By Michelle Evans, Vibrant H20
What are the health benefits of drinking spring water and downsides of other alternatives?
Water. It’s clear. It's wet. It’s safe. Right? Notta, frittata. What you see isn’t always what you get. Although the basis for a water molecule is relatively simple (on paper) - two hydrogen atoms plus one oxygen atom, the process to get drinkable water is complex. Dive with me into the mystical sea of facts concerning water- and the benefits of drinking spring water vs. alternatives.
Nature is a wondrous source of nutrition. Thanks to naturally occurring minerals like magnesium, calcium, sodium, and potassium, spring water consists of a plethora of hydrating magic like a sea spray of unicorns. Or, something else super fun and good for you.
So what about minerals?
I’ll tell you what about them. You’ll exit stage left if you don’t have electrolytes. They do all kinds of necessary things to the human body. Here is an abbreviated list of the benefits of electrolytes.
Magnesium-helps metabolism good; combats depression; aids in bone health; it’s a vital macronutrient; decreases the chance of heart disease
Calcium-maintain bone and dental health; helps protect cardiac muscles; helps maintain healthy body weight; BFF's with magnesium
Sodium-necessary for proper nervous system functioning; removes excess co2; development and functionality of the human brain;
Potassium-helps blood pressure; promotes cardiovascular health; BFF to sodium
Spring water is water sourced from an underground formation. According to the FDA, responsible for the regulation of bottled water, spring water must be gathered from the spring or a borehole. If a pressure is used to extract the water, the composition must be the same as if the water naturally flows to the source. It’s not as simple as finding a stream in the woods, tucked among a fuzzy moss embankment, and taking a refreshing gulp. That’s a terrible idea. You could get very sick. Please don’t do it. Although spring water is as natural as water can get, it’s also monitored to ensure it’s safe to drink, but not processed. It’s all about the source. Many prefer the taste of spring water to other types of water such as purified or tap water which can have a sulfuric flavour or metallic taste.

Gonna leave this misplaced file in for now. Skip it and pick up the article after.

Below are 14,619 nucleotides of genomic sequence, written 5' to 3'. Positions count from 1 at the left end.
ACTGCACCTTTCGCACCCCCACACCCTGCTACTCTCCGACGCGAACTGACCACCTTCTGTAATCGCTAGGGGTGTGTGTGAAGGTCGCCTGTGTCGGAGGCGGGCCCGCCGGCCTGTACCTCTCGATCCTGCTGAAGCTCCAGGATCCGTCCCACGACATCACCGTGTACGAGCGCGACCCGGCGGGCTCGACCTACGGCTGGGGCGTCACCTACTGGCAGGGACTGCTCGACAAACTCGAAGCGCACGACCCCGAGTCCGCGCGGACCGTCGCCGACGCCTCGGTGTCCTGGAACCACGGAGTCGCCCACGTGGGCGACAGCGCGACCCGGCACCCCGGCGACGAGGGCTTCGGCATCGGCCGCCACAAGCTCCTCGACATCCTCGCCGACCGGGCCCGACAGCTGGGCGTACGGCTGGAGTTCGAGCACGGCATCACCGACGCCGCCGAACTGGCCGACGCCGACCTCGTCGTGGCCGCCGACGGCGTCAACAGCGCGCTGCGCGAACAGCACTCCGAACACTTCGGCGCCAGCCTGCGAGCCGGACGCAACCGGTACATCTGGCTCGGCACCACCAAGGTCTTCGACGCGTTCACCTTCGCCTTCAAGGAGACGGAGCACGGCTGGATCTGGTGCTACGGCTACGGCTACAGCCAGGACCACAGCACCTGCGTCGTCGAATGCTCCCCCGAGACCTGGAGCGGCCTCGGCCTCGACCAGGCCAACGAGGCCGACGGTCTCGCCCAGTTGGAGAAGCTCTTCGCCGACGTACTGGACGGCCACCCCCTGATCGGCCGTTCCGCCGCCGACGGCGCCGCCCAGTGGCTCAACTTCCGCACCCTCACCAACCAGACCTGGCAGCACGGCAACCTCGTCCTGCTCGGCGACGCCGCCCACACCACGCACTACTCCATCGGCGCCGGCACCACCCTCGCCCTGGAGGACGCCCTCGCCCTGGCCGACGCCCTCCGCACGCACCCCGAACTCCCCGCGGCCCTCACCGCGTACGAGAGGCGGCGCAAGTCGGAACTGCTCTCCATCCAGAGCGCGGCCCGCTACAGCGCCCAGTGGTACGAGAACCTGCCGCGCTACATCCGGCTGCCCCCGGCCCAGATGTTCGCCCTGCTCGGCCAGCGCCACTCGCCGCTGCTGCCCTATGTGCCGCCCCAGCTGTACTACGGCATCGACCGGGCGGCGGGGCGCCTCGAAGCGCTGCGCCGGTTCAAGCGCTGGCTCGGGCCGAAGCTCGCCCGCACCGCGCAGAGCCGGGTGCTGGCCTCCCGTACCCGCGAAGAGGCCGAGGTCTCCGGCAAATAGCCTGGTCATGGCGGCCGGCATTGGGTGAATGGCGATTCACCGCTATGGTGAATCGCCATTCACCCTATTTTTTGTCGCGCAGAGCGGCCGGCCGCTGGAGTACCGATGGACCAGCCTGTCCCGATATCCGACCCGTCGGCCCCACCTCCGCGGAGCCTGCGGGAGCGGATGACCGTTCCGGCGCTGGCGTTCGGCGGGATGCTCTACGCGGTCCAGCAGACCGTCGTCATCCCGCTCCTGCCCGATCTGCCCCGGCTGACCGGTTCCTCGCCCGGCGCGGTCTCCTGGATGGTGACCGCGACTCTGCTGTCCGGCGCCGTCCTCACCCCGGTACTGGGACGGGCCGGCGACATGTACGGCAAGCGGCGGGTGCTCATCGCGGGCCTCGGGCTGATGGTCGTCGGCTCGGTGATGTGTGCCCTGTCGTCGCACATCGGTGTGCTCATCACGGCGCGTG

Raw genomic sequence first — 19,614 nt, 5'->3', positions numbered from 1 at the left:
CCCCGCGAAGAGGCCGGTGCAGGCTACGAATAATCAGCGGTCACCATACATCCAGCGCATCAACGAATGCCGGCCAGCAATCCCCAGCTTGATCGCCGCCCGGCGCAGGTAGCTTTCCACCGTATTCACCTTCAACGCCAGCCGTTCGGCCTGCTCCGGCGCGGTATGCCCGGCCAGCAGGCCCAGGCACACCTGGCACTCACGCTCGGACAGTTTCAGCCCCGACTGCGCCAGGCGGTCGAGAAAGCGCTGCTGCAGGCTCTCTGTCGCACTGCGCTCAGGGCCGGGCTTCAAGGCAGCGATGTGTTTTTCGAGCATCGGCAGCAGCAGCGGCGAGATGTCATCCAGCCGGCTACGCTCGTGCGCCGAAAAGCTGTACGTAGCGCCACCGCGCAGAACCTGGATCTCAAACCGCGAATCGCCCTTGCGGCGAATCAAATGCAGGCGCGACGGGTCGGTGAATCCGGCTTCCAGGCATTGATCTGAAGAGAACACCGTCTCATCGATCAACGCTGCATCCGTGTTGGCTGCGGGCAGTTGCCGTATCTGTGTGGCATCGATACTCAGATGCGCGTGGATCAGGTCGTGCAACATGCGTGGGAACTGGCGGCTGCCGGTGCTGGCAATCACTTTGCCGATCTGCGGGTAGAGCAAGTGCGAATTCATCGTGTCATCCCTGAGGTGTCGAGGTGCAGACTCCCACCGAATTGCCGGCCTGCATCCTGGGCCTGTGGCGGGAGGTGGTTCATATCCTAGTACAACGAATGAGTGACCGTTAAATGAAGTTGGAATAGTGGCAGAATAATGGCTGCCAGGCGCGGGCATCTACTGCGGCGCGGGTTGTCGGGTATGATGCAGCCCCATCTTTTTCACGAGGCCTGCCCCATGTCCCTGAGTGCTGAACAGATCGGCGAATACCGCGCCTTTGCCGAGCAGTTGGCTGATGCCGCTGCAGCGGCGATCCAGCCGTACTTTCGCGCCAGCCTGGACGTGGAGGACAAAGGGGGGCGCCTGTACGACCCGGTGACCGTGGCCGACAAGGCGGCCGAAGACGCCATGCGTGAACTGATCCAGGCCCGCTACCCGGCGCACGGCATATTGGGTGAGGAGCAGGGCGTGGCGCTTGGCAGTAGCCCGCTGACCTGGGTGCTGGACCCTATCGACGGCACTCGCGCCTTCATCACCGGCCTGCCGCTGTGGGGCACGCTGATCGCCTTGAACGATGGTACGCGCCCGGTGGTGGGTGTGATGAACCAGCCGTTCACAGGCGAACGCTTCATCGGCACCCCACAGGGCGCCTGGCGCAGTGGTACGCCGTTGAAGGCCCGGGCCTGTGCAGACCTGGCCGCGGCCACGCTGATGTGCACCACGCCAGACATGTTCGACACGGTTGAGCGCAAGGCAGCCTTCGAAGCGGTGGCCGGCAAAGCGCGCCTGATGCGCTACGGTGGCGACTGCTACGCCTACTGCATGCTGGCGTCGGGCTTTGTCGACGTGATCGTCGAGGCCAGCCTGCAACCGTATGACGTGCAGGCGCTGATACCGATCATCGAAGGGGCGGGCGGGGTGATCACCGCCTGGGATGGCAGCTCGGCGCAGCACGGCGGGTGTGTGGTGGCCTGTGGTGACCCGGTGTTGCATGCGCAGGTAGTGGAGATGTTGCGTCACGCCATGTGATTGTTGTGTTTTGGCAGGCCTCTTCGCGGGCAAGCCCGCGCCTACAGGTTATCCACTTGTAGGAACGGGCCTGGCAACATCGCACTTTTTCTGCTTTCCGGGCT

Spring water also naturally contains higher levels of minerals than its alternatives. Spring water, in particular, has this nerdy thing called “negative oxidation reduction potential” due to its continuous flow, which allows our bodies to more easily absorb it. This process alone gives spring water an advantage to those seeking a healthier alternative.
Downsides to alternatives
Just in case you aren’t convinced, let’s talk about the qualities of other types of water. We talked about the molecular structure of water. Remember? (H2O?) What does change is what's added to it, or in the case of distilled water, taken away from it? Distilled water uses heat via condensation to remove impurities, consequently utilizing a large amount of energy. It also removes minerals. Distilled water has a unique taste, unpalatable to some and a higher sediment amount, although still safe to drink.
Water is purified a few ways.
* Reverse osmosis- a fancy term to describe filtering out the contaminants by separating molecular particles.
* Filtration- Course, micro, and ultra. Just like it sounds. Each one of these processes filters out specific particles, bacteria, etc.
* Distillation- this is the water you get at hipster restaurants in the glass bottles that tastes like it was ladled from a toilet tank. One perspective of many, of course. This process uses heat and condensation, storing it for future consumption. The risk here is that, if not properly stored, it could reintroduce bacteria.
* Deionization- This is the process water softeners use; an exchange of ions (magnesium and calcium) for sodium.
* Carbon absorption- a magnetic process that pulls chlorine and other particles.
* Ultraviolet radiation- Sterilises bacteria through a wavelength.
Despite the processes used to purify water, there are cons. Consider good old tap water. Here’s the breakdown of municipally sourced water. The water comes from rivers, lakes or groundwater (water from rock holes or soil. Amazing!) It is then transferred to a treatment facility. This is where the “laundering” of the water happens using filtration process to remove sediment, bacteria, etc. Keep in mind this is a chemical process.) The water is then transferred to a storage tank and then to your home's pipes.
But wait! It doesn’t end there. Even after all the filtration preceding your tap, the water can become contaminated with lead from your pipes. Another disadvantage, although controversial, is the addition of fluoride, if your city adds it. Not all do.
Our Earth is an organic masterpiece. Our bodies are a biological pièce de résistance. We need healthy water to survive. Spring water is the most naturally occurring water available, and with the help of FDA regulations, and a little research on the source of the spring, we can see that spring water is the clear winner here.